There are some great festivals out there that are celebrated annually with great gusto and flair. Then there are those festivals that kind of make you scratch your head… like Polkafest. They make sense, but you wonder how many people actually show up for them, right? There’s also a special class of festival that is reserved for the truly bizarre celebrations of communities big and small. Anyone can throw a tomato or even an orange at someone and call it a good time. Not everyone can dress up in redneck shorts, jump a stack of babies, or chase after a huge roll of cheese down a steep hill!
Here is a look at some of the craziest festivals you’ll find anywhere. Are any of these close to your home?
7 Bizarre Festivals You’ve Got To Try Yourself:
Cheese Rolling on Cooper’s Hill: Gloucestershire, England
To be fair, this crazy festival was cancelled last year not because of people bailing out on their desire to fly down a hill after some cheese, but because the organizers of the event couldn’t secure any insurance in case of injury, death, or some form of horrible bodily dismemberment that can’t be fixed by cheese consumption. Don’t think a cancellation stopped the fun! The 2014 festival is going to happen too, according to organizers, even as police work to stop the cheese that is traditionally used for the roll from being sold. It’s been an “unofficial” festival since 2010 when the major sponsor of it was forced out… but the best, truly most bizarre festivals in the world come from the fans, not from the corporations anyway!
The Redneck Games: East Dublin, GA
First of all, how can you not love a set of games that is started by a fellow named “Elbow?” The Redneck Games might have been cancelled last year, but this year plans are in the works to give them a go once again. If they don’t run them, then what will happen to all of those unfortunate souls who have practiced their armpit instruments for the last year or two? With toilet seat throwing, large men jumping into huge mud puddles, and let’s not forget about the cigarette flipping, you can bring out your inner redneck at this fun, bizarre festival.
El Colacho: Castrillo de Murcia, Spain
Having four kids myself, I can understand the need to protect them against evil spirits. That’s what this bizarre festival intends to do, but how a guy dressed up in traditional Spanish garb is going to fend off evil spirits while jumping over children gets even me. So go ahead, let your baby sit out on a mattress in the middle of the street. Let a dude who is dressed like the devil jump over them. Maybe it really will cleanse your child from the Christian dangers of original sin, which is the accepted belief behind the start of this practice that dates back to 1620. I mean – who wouldn’t want a strange man airborne over their child instead of Jesus, right?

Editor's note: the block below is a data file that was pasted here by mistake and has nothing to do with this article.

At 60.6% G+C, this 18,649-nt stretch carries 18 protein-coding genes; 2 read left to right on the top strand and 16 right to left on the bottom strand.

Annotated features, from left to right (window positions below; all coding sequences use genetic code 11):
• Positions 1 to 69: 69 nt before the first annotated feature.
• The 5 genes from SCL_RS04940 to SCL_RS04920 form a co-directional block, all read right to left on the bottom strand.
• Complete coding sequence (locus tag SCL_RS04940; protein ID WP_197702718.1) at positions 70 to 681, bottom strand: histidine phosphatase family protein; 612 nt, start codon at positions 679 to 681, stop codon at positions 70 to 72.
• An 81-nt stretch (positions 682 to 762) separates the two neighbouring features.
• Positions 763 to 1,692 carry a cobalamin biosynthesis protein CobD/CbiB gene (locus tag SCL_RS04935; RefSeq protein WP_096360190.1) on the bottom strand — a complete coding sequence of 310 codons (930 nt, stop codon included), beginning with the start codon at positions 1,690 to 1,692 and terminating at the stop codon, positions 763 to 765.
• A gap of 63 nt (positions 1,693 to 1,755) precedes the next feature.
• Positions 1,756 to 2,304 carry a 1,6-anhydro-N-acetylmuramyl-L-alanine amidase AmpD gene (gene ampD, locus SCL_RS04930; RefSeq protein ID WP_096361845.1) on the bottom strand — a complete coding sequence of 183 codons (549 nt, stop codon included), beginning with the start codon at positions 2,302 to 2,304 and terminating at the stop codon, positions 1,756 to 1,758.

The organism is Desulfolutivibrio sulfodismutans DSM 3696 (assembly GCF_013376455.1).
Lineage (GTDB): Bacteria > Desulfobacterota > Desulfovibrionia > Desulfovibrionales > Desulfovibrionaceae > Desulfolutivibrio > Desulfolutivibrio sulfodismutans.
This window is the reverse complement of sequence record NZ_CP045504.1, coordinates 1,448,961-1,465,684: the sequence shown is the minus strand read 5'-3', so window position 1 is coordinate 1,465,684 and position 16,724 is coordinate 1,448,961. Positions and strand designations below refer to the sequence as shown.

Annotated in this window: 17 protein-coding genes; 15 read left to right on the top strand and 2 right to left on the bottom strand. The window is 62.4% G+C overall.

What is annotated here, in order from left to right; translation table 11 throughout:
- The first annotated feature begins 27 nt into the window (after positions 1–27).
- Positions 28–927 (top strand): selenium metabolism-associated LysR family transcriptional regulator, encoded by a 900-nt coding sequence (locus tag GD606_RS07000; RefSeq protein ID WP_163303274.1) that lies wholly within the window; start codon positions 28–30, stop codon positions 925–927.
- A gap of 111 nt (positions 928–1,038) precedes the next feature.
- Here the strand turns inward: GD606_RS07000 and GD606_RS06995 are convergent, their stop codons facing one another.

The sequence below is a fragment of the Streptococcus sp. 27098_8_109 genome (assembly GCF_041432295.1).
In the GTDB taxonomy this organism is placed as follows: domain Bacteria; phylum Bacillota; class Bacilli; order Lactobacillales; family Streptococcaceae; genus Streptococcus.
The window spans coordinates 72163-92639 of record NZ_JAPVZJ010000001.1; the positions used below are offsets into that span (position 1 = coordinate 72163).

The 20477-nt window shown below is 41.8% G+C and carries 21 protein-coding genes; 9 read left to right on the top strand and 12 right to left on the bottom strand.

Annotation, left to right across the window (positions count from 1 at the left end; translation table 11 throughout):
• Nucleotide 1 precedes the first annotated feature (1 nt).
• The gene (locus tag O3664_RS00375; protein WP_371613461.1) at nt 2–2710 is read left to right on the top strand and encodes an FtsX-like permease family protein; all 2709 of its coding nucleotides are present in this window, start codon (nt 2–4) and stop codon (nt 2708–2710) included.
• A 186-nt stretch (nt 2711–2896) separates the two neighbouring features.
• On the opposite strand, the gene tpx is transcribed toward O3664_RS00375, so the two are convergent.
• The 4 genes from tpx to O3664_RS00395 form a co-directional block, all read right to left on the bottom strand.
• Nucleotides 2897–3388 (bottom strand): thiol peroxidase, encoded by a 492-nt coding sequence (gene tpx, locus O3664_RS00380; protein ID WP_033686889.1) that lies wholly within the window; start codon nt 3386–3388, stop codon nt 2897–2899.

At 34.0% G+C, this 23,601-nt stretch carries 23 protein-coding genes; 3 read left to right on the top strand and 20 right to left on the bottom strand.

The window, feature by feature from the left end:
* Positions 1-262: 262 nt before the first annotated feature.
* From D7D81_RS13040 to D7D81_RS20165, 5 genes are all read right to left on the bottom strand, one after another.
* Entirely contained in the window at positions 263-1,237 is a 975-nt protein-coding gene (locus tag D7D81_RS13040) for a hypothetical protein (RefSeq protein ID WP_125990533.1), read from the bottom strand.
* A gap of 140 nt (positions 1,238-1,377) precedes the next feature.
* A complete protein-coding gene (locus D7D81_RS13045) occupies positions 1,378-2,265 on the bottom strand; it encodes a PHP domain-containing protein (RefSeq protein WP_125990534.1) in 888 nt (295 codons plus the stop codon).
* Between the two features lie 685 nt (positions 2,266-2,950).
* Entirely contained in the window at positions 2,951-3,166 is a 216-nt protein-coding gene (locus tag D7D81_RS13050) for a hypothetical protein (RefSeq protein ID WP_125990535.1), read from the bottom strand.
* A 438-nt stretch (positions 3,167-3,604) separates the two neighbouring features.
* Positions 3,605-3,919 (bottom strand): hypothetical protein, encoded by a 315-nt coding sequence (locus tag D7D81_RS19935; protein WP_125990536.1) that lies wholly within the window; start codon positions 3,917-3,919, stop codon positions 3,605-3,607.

The Ukulele Festival: Oahu, HI
Who doesn’t love a good strumming of a ukulele? Proven to bring a smile to even the frowniest of faces, imagine what hundreds of ukuleles strummed simultaneously could do for the world? That question is answered once per year in the Hawaiian Islands as 800 students come together every year to play a beautiful chorus of ukuleles. Recording artists often come on down to strum their own instrument along with the kids so that, for just one brief moment, the world can feel like a happy place.
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Inti Raymi: Cuzco, Peru
Many festivals are dedicated to the removal of evil spirits, so that isn’t enough to make one festival bizarre. Even throwing llamas into the mix doesn’t make the grade. At Inti Raymi, or the Festival of the Sun, an ancient Incan tradition comes back to life, if but for a short time and that’s why this festival is on the list. The Son of the Sun is carried out to Sacsayhuamán, an ancient fortress in the hills just outside of the city, to celebrate all things Inca. Expect lots of colorful dancing, some prayers, and lots of llamas running for their lives just in case the crazy humans change their minds about a “reenacted” ritual sacrifice.
Night of the Radishes: Oaxaca, Mexico
Imagine dozens of men wielding knives running at you. As they pass, one of them realizes you have a few groceries in your hand. “Do you have any… radishes?” For one night a year, incidents like this are no longer considered strange because the skills to carve a radish become the focal point of life. Over the years, this festival has produced outstanding radish art, from nativity scenes to replicas of famous paintings. You can stick around through Christmas for parades and street dances if you want too for this festival that is more than a century old.
Tunarama: Port Lincoln, Australia
Who doesn’t love the idea of tossing a giant fish has far as you can? That’s the concept behind Tunarama, which was initially created to support the local fledgling fishing industry – try saying that phrase 5x fast! You can participate in a tug of war, beauty contests, and even a talent contest if you want while you’re down under celebrating all things tuna. Stick around for the fish parade, see some kids dressed up as penguins, and you’ll have a family friendly time.